As promised, I said I would share my DIY flaxseed gel. Until little over one month ago, I was only using one type of gel, the Camille Rose Curl Maker. This gel is still my favorite commercial brand gel, however, if I had to choose between my DIY flaxseed gel and the Curl Maker, my decision would be the flaxseed gel. In my opinion, flaxseed gel better controls the frizz of coily hair than most non-alcohol (fatty alcohol) gels. The only negative about this gel is the difficulty extracting the gel from the seeds. See the recipe for my DIY flaxseed gel below.
Flaxseed Gel DIY
¼ cup of flaxseeds
1 knee high tight *
2 ½ cups of distilled water
¼ cup of aloe vera juice (optional)
½ tsp of each oil your hair loves in a styling product (optional). The weather around you plays a big role in which oils to add to the gel. For an example, if the weather near you is highly humid, you should opt out the vegetable glycerin (humectant) and use olive oil, which helps reduce frizz. I prefer to add olive oil, jojoba oil, avocado oil, vitamin E oil, and castor oil. I usually add whatever essential oil I want the gel to smell like. If you have a loose curl pattern and/or thin hair, you may not want to add too many oils. Also, if your hair density is lighter, you may want to make the gel thinner by adding more water. Adding oils is an optional step because flaxseed gel is super hydrating without adding oils.
*You can get some knee highs from the dollar store. If you don’t have knee highs, you can cut apair of tights at the knee level and use it as a knee high.
- Add water to a saucepan and add the flaxseeds.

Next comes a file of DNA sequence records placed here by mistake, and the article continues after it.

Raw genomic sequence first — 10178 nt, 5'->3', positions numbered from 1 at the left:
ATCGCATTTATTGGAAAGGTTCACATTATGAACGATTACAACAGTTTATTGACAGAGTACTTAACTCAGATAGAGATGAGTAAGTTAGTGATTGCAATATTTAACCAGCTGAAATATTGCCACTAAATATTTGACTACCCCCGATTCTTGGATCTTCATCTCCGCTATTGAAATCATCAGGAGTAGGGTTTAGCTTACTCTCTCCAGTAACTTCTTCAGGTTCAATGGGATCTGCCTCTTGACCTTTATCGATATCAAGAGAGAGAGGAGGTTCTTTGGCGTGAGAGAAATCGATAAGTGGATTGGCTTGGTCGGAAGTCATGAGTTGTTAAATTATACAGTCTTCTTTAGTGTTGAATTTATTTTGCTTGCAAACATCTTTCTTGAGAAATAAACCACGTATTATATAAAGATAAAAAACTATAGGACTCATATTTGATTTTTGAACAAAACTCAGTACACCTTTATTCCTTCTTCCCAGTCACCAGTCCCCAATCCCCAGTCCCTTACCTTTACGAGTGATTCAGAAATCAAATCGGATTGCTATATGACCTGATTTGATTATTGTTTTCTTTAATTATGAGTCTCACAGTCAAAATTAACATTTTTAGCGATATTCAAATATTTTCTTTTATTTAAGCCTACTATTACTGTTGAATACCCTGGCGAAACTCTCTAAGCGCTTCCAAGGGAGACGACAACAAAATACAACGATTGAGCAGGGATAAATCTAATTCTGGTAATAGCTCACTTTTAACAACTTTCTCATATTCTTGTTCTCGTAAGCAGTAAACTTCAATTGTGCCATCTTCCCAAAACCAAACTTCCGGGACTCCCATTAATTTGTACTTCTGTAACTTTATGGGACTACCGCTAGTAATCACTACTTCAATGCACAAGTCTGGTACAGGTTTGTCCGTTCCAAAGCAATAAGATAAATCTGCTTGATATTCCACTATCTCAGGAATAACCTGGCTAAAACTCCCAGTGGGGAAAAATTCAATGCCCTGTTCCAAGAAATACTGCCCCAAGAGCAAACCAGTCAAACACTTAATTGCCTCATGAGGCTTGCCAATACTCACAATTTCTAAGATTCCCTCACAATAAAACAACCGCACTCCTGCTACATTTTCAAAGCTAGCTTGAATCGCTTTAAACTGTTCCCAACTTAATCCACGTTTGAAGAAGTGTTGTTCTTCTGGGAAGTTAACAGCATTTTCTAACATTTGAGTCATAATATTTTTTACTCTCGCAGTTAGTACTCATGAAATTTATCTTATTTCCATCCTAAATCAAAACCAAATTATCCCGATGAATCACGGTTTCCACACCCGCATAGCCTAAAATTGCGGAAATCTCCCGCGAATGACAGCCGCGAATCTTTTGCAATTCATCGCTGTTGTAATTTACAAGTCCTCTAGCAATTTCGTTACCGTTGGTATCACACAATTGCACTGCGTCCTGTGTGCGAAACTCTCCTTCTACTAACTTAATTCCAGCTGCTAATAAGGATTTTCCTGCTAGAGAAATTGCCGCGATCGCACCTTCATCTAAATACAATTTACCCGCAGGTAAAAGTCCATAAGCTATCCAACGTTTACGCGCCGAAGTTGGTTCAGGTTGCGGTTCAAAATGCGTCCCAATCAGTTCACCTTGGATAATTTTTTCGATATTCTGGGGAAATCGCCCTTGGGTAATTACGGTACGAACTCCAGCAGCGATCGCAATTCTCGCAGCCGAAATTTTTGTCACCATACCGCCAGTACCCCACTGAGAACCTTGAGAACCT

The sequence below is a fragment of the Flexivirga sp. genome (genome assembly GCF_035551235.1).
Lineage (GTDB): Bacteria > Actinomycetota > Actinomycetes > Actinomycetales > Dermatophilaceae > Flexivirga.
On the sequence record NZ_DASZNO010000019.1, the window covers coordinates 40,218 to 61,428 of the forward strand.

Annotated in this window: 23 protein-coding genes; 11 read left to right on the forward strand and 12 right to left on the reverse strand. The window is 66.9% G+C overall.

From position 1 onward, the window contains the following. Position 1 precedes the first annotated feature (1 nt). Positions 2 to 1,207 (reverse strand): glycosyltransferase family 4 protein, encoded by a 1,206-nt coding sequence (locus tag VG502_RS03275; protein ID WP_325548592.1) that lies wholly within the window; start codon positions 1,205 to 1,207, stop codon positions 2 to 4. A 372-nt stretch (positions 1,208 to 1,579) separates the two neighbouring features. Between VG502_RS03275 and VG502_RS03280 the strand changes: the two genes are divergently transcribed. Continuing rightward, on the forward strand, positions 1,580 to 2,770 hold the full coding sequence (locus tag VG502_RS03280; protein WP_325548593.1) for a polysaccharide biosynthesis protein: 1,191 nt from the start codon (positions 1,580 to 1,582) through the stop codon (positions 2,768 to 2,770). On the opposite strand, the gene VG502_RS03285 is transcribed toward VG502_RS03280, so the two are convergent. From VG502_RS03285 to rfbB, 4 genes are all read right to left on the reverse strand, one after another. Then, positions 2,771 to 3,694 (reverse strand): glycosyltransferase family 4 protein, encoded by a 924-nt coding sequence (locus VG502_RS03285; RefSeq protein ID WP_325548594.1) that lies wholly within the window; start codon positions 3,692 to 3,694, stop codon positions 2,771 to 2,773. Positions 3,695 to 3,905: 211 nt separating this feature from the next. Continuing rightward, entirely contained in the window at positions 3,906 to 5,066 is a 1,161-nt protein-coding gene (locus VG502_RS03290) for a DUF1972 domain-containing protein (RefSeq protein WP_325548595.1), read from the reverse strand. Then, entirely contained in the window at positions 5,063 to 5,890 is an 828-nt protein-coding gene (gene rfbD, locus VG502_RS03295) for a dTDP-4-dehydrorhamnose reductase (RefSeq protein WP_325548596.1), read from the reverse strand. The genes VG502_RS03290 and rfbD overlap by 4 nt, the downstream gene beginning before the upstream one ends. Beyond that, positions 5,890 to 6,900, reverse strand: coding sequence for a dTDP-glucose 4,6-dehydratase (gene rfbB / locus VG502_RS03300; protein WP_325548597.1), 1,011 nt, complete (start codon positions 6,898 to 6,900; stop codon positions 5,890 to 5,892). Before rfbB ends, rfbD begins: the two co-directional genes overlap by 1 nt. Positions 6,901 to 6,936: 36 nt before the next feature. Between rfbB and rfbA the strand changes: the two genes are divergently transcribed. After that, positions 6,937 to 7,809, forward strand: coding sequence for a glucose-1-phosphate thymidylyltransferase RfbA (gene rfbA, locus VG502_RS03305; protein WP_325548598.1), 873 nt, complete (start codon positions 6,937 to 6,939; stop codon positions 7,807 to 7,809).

- Bring the mixture to a boil. Frequently, stir the mixture to prevent the seeds from sticking to the bottom of the pan. Caution: this mixture will start to boil quickly so don’t walk away.
- Keep the mixture boiling until you notice a medium size membrane swirl as you’re stirring the mixture (it’ll look white and foamy).
- Remove pot from the heat.
- Add the aloe vera juice and oils to the mixture and stir it all together.
- Let the mixture cool off for about 15 minutes. This wait period will give the gel some time to cool off before extracting it from the seeds. Don’t wait too long or it will be hard to extract from the seeds.
- Place the knee high tight over a large measuring cup or regular cup. It should be placed over the cups as if it was a strainer.
- Dump the mixture into the knee high then squeeze and strain the gel into the cup. I suggest squeezing the knee high into a downward motion. If you need a visual, there are many YouTube videos on how to extract gel from flaxseeds. My favorite reference is Naptural85.
- Store this in a bottle that exceeds the amount of water you added to the mixture. I prefer to use a pump bottle for easy application.
- Store the mixture in the refrigerator. Depending on your hair length, this mixture could last up to one month.
Unlike my DIY African black soap shampoo, this DIY is not easily redeemable. If the gel turns out to be too thin, the gel should still give you good curl definition, you’ll just have to apply more gel to each section. If the gel turns out to be too thick, just add more water to the gel and give it a good shake.
Benefits of this DIY
Flaxseeds are loaded with omega 3 fatty acids, which helps prevent dry brittle hair. These seeds mixed with water creates the best moisturizing gel. Also, aloe vera juice is moisturizing and helps close hair cuticles, reducing frizz. If you add oils, you’ll be incorporating more vitamins like vitamin A and E into the gels as well.
Another advantage of this gel is the cost. Flaxseeds are inexpensive and can last you a long time. If you’re really trying to pinch pennies, you can reuse the seeds an additional time before switching to fresh seeds. Just remember to store the seeds in the refrigerator after using them.
With only a few ingredients, this gel simply adds the most moisture you’ll ever experience from a gel. Flaxseed gel can leave your hair stiff like any other gel so be sure to moisturize your hair properly before applying it.
Have you tried flaxseed gel? If so, let me know in the comments your experience with Flaxseed gel.